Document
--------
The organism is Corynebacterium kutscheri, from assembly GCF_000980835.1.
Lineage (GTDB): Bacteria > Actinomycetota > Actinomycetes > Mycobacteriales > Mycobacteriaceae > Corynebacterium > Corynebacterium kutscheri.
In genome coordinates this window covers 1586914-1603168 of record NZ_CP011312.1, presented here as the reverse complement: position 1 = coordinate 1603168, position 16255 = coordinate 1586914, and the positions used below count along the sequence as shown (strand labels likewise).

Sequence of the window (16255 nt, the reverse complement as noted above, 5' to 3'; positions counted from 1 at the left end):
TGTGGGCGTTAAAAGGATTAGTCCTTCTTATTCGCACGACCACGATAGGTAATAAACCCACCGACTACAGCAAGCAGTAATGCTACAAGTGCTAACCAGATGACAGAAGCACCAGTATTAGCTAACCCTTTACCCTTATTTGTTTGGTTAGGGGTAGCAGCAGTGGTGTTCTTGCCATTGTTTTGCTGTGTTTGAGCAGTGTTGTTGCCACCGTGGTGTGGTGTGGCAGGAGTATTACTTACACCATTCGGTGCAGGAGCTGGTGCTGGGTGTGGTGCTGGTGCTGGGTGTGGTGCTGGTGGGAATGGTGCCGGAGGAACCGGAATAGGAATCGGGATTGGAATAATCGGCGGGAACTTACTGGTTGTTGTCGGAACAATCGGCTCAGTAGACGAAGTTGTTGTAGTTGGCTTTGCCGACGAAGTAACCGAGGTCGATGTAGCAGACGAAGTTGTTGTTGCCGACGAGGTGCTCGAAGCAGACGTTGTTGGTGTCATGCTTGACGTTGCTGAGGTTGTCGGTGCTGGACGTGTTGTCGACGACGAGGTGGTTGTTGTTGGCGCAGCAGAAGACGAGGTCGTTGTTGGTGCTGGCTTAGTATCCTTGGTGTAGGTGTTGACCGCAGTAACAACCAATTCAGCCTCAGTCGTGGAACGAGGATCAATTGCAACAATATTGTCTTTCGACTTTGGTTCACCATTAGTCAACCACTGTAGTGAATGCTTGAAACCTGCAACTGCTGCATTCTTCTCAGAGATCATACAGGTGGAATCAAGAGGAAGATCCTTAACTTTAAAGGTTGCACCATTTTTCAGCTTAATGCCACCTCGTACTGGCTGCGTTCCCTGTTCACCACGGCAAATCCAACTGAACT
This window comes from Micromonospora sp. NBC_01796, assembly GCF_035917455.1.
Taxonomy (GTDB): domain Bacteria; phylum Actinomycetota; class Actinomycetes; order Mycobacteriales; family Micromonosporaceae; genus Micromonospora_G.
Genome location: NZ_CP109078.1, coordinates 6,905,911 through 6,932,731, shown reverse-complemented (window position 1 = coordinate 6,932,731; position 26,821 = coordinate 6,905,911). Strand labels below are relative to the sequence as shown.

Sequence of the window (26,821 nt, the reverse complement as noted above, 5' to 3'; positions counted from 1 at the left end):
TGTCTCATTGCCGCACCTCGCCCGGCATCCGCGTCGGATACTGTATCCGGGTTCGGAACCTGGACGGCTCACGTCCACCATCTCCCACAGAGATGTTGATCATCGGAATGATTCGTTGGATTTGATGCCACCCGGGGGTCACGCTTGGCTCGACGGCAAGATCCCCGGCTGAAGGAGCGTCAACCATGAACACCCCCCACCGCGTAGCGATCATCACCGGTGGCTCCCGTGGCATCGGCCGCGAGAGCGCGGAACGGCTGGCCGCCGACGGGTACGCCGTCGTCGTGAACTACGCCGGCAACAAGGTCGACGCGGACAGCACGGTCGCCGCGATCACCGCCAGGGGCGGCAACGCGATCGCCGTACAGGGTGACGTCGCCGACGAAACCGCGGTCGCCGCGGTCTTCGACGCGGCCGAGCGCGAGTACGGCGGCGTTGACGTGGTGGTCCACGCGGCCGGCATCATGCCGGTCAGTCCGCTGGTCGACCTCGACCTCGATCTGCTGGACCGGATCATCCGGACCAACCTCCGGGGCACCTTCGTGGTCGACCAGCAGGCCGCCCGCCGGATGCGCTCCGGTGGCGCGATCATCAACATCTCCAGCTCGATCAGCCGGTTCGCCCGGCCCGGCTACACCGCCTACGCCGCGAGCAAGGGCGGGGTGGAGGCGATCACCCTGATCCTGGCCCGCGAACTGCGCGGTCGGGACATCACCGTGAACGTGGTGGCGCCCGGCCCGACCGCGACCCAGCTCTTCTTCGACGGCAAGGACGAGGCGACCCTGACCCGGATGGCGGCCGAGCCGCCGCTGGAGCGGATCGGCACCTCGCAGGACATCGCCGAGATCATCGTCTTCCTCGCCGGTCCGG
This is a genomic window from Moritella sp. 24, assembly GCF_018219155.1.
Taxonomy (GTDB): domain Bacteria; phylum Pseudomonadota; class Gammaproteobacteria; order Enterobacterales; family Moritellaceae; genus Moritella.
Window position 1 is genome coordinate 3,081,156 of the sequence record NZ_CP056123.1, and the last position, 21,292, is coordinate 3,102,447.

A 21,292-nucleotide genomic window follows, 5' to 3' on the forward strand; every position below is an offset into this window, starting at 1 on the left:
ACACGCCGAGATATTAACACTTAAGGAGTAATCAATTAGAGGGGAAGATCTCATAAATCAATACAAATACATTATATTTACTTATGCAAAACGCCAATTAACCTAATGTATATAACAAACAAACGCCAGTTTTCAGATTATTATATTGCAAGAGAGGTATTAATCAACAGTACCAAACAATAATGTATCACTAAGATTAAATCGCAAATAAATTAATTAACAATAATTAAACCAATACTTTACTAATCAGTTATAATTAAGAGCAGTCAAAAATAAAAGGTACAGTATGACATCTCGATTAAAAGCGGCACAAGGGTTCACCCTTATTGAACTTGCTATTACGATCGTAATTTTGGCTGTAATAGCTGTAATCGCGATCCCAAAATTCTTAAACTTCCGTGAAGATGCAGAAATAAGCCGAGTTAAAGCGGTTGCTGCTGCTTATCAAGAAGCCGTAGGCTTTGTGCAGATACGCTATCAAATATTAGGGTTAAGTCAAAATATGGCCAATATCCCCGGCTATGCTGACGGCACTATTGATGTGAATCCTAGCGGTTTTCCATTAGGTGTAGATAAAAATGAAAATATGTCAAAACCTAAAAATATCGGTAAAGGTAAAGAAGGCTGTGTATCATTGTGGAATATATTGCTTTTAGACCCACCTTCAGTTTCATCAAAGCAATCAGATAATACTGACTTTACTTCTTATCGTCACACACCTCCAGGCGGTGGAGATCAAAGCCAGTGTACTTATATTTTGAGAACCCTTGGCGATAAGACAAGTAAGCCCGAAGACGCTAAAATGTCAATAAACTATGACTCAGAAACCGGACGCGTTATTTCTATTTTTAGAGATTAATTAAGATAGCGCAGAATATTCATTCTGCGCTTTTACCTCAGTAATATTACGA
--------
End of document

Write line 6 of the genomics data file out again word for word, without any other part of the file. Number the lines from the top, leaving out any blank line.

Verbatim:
This window comes from Micromonospora sp. NBC_01796, assembly GCF_035917455.1.